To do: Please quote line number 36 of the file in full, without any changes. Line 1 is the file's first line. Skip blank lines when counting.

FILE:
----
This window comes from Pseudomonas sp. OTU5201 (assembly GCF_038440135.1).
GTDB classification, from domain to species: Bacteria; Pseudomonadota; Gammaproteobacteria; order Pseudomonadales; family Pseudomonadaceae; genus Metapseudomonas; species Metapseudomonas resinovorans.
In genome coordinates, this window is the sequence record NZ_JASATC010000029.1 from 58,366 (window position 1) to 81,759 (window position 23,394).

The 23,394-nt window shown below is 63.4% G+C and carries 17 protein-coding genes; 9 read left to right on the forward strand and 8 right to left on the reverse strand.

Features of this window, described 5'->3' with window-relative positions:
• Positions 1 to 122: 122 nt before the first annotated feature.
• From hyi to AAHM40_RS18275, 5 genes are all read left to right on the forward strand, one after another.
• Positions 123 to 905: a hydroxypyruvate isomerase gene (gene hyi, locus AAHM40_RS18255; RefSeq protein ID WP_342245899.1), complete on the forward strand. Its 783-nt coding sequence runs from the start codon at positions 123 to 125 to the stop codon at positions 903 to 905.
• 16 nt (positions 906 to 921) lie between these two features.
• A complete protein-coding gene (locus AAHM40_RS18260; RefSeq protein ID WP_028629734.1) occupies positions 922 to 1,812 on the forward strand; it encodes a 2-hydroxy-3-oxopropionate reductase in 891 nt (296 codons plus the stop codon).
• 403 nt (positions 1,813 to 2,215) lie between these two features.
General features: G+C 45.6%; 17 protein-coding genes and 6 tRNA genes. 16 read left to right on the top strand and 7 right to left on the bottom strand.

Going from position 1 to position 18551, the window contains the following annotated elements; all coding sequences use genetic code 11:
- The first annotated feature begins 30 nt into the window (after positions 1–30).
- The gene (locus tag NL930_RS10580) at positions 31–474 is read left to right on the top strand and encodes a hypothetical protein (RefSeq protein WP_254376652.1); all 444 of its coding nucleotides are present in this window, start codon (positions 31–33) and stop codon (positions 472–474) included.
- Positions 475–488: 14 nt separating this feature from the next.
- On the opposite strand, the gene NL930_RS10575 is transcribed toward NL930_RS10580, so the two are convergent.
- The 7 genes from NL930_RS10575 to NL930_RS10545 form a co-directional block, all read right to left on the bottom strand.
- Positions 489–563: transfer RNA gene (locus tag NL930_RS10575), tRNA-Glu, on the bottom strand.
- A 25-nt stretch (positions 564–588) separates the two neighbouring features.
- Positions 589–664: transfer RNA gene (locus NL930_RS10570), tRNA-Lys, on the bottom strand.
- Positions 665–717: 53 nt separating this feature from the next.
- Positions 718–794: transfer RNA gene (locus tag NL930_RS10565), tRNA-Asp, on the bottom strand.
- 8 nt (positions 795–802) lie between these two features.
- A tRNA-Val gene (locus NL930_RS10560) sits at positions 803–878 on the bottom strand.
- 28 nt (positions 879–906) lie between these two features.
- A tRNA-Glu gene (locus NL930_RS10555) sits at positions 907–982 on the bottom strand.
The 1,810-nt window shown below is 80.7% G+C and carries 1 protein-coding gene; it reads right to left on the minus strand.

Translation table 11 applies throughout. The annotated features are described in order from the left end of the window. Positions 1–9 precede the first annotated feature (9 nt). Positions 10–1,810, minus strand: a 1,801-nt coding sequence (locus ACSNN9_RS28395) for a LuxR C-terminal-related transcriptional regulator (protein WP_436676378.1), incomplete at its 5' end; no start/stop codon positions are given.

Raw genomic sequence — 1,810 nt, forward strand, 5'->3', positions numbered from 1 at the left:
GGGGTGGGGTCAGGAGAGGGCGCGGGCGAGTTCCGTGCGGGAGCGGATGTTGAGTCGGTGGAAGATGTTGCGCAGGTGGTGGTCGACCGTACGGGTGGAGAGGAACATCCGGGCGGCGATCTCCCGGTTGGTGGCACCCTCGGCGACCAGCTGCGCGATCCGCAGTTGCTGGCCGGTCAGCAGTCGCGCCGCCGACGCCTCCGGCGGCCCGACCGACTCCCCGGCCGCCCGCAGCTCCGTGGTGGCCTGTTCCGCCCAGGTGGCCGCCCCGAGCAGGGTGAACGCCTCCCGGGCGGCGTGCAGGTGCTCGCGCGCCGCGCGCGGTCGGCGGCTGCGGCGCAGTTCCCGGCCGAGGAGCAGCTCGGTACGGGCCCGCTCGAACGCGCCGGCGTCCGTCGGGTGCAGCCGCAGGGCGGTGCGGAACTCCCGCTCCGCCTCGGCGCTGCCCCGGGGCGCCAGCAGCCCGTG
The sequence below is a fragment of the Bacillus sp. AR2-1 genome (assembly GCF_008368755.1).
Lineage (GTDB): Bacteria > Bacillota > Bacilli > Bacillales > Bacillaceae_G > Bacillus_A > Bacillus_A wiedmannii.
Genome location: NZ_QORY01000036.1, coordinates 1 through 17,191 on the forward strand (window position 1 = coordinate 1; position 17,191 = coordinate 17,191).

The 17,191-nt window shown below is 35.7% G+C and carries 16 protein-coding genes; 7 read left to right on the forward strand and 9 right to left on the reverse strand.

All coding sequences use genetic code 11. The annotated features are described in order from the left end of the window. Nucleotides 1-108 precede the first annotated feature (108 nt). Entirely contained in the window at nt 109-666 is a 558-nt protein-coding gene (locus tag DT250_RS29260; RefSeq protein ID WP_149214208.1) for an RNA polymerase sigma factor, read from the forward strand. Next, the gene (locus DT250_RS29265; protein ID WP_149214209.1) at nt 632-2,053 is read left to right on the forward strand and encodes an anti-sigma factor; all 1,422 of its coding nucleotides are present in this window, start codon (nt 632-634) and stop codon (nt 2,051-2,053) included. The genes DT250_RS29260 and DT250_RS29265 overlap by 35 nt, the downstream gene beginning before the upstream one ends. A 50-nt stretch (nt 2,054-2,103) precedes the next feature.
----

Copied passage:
All coding sequences use genetic code 11. The annotated features are described in order from the left end of the window. Nucleotides 1-108 precede the first annotated feature (108 nt). Entirely contained in the window at nt 109-666 is a 558-nt protein-coding gene (locus tag DT250_RS29260; RefSeq protein ID WP_149214208.1) for an RNA polymerase sigma factor, read from the forward strand. Next, the gene (locus DT250_RS29265; protein ID WP_149214209.1) at nt 632-2,053 is read left to right on the forward strand and encodes an anti-sigma factor; all 1,422 of its coding nucleotides are present in this window, start codon (nt 632-634) and stop codon (nt 2,051-2,053) included. The genes DT250_RS29260 and DT250_RS29265 overlap by 35 nt, the downstream gene beginning before the upstream one ends. A 50-nt stretch (nt 2,054-2,103) precedes the next feature.